• No, I had not seen the town hall, though I had heard of it. I will definitely watch it tomorrow … thank you for the link! It’s too late to start it at 3:15 a.m., but will put it at the top of tomorrow’s list. Agreed that the wealthy 1% … which is actually more like a quarter of a percent … is calling the shots. Every single one of Trump’s cabinet picks comes from this group, and we currently have the richest Congress in history. But here’s what I don’t get … if you’ve already got millions, more than you could possibly need in one lifetime, why do you want more? Why not use what you have to do good things? What the Sam Heck is John Doe going to do with an additional $2 billion??? I’m either stupid or naive … or both … but I JUST DON’T GET IT!!!! puff puff puff … stepping gently off of soapbox now …

      Liked by 2 people

  6. I think the ones supporting tRump do not mind his lying, his goofing off instead of working, his making money off the country, his saying anything he wants with no consequence, the sleaziness, the disregard of basic human decency and kindness, all of it because they want to be him. They want to get to do what he does as they like it. I kept hearing they liked that he said what he wanted, and I realize they want to spout off and say hateful things without danger of losing their jobs, friends, spouse, family. They want to be cheered the way tRump is at his rallies when they say stupid bigoted stuff. So they see themselves in the reflection of tRump and they glory in it. Really horrible but it is the way I see them from their actions. Hugs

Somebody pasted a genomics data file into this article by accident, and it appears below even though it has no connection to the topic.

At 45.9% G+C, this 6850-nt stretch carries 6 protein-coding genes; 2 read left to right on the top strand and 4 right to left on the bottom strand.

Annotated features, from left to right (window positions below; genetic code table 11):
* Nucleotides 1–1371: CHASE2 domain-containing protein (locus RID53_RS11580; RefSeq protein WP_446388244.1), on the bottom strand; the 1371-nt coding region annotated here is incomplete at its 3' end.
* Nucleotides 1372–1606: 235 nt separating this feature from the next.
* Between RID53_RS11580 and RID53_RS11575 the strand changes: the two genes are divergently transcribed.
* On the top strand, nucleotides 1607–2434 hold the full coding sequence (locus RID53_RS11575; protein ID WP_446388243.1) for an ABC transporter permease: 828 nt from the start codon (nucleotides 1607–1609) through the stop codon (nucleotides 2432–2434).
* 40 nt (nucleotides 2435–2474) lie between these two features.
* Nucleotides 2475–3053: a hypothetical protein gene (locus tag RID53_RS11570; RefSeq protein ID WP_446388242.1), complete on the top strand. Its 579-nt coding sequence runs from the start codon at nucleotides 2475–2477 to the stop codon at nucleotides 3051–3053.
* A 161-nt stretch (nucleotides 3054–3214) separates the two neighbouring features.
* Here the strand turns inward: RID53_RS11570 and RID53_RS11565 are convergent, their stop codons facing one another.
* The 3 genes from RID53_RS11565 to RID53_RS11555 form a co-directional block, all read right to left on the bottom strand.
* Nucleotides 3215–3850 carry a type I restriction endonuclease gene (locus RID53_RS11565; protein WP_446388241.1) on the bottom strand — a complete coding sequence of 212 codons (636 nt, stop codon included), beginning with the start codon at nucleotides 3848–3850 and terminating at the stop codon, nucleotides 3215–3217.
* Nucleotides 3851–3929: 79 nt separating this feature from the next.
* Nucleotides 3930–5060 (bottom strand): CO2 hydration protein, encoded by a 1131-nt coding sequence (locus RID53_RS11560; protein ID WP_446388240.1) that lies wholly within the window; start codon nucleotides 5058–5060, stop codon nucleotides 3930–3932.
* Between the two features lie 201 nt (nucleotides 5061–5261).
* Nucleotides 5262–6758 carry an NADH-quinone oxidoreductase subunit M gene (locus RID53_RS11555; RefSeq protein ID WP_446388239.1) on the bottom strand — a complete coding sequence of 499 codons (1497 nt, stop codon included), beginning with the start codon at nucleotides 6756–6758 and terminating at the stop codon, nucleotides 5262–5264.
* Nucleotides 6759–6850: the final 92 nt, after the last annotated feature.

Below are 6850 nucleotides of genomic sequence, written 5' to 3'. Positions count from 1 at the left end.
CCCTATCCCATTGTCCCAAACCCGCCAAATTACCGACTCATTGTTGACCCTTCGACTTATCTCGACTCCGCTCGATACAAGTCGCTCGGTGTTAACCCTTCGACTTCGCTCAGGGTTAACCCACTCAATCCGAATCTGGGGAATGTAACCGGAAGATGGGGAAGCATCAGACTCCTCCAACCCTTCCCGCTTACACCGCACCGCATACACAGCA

Liked by 2 people

    • You may be right, or another possibility is that they don’t believe anything that is said about him. He has them so convinced that the mainstream media is “fake news” and they shouldn’t listen to anything they hear, then he convinces them that he is working on their behalf, creating jobs, cutting their taxes, and they believe it because to do otherwise would be to admit that they made a mistake and that their “dreams” are not likely to ever come true.

      Your theory has merit, though … I just don’t know. I have spent the better part of three years trying to understand his appeal, but most recently I have been pulling my hair out trying to understand why they aren’t waking up to reality. Perhaps you are right … they envy him. Let’s have a tea party down here in the rabbit hole. 😦 Hugs, my friend!

      Liked by 1 person

    • I think that most of us are feeling like a persona non grata in our own country at the moment. I am still hopeful that there will be a turnaround soon. I don’t recognize this as my country either, Tony. And I take no pride in this nation at the moment, but if we all work to effect changes in our leadership, perhaps we can put this nation back together. Hang in, my friend!